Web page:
On October 21, 2011, President Barack Obama announced the withdrawal of American troops from Iraq, effectively ending the Iraq war. As a result, nearly 40,000 soldiers are returning home, back to their family, friends, and jobs. This resurgence of veterans into American society merits an exploration of the statute that exists to protect their employment rights: the Uniformed Services Employment and Reemployment Rights Act ("USERRA").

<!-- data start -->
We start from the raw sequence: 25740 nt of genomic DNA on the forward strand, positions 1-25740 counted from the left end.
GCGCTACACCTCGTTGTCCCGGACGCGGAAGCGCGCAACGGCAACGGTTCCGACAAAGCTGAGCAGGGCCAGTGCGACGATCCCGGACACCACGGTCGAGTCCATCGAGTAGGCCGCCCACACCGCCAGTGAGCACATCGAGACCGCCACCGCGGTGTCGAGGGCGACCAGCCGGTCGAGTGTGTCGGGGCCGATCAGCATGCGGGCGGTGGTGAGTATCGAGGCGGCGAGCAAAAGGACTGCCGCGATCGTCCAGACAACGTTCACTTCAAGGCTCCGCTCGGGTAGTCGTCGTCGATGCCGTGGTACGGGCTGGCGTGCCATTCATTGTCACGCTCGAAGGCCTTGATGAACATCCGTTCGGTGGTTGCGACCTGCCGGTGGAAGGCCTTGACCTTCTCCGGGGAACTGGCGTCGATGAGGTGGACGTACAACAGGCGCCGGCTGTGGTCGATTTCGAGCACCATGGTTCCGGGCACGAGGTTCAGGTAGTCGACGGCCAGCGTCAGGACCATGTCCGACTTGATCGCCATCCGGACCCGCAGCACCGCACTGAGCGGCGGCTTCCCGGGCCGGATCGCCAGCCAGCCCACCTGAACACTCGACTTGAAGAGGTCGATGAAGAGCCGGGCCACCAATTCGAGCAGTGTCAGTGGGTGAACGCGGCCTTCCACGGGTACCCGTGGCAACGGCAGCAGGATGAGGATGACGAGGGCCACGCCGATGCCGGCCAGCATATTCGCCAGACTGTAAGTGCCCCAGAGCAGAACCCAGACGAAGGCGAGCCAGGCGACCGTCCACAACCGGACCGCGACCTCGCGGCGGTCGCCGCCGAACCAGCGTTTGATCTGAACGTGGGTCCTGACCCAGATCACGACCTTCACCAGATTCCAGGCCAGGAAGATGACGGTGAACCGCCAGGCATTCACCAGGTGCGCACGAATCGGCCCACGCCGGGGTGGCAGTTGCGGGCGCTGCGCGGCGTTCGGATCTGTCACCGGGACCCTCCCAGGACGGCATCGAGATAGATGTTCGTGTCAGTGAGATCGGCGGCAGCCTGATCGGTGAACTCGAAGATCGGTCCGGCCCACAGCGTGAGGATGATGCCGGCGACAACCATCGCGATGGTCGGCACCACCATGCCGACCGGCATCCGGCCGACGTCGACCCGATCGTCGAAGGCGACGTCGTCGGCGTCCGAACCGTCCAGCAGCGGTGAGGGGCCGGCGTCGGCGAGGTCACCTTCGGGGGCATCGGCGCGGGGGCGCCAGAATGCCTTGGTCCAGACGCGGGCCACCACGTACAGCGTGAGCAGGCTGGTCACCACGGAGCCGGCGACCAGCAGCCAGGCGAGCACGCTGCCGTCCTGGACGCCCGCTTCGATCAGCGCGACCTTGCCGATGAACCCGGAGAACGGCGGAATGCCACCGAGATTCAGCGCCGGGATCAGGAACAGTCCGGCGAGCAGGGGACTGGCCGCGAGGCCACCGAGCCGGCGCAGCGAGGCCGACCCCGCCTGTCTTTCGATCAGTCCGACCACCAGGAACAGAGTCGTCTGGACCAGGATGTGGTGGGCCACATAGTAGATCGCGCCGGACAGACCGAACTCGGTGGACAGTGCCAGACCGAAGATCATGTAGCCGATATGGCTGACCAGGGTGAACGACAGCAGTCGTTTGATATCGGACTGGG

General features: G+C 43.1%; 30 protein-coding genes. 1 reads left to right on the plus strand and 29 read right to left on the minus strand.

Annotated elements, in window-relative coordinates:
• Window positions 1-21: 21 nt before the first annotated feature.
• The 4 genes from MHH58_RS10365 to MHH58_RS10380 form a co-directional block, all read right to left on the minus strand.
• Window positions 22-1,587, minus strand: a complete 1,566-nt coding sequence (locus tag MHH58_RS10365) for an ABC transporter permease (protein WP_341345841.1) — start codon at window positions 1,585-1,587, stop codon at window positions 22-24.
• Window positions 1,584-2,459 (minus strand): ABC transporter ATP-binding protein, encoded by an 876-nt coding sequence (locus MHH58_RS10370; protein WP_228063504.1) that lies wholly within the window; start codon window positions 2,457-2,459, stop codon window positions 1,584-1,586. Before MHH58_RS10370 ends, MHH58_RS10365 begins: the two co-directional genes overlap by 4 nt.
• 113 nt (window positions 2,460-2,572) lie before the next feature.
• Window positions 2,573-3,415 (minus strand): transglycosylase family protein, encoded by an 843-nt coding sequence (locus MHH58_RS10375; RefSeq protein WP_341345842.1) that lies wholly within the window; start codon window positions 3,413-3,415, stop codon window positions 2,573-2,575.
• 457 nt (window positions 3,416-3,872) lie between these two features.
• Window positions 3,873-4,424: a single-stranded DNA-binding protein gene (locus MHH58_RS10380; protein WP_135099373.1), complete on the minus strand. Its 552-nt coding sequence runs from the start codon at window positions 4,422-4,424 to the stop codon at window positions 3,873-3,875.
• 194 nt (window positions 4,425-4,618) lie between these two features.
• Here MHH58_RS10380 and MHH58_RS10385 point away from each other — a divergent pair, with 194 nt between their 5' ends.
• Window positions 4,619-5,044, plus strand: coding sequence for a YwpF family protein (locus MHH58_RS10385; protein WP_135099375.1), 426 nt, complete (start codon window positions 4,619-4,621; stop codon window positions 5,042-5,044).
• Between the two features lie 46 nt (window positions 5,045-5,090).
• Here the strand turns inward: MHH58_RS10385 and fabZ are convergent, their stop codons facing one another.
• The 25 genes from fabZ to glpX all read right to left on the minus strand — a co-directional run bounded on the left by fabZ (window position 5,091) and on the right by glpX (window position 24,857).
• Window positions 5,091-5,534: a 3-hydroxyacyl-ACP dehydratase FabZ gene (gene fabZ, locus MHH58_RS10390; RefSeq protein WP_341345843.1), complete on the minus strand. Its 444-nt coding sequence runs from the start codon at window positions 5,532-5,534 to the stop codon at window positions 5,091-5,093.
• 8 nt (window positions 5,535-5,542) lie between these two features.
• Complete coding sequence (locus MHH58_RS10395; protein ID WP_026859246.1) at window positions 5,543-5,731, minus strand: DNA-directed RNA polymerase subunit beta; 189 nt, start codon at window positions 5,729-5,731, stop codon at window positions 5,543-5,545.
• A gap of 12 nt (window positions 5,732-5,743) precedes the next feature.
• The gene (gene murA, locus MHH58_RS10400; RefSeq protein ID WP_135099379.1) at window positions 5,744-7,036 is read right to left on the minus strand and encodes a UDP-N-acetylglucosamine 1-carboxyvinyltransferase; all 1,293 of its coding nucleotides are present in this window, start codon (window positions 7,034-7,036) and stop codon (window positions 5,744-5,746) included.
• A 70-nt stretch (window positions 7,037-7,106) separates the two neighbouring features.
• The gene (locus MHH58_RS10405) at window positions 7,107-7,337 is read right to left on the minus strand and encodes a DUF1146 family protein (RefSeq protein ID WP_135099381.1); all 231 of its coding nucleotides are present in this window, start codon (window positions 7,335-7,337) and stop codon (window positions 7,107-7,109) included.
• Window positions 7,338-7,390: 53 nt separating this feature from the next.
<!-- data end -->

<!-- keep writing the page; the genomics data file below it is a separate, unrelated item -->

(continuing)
USERRA protects individuals in the armed forces who voluntarily or involuntarily leave their employment to serve in the military or who accept certain positions in the National Disaster Medical System. USERRA provides that qualified individuals must be restored to the job and benefits level they would have achieved had they not left their employment for military service (the so-called "escalator" principle), or if this is not possible, the service member must be provided with a comparable job opportunity. The law also provides that qualified individuals have the right to continue their employer's health benefits plan for themselves and their dependents for up to twenty-four (24) months while serving in the military. Additionally, USERRA prohibits discrimination based on past or present military service status in decisions regarding: (1) hiring; (2) reemployment; (3) retention in employment; (4) promotion; or (5) any employment benefit.
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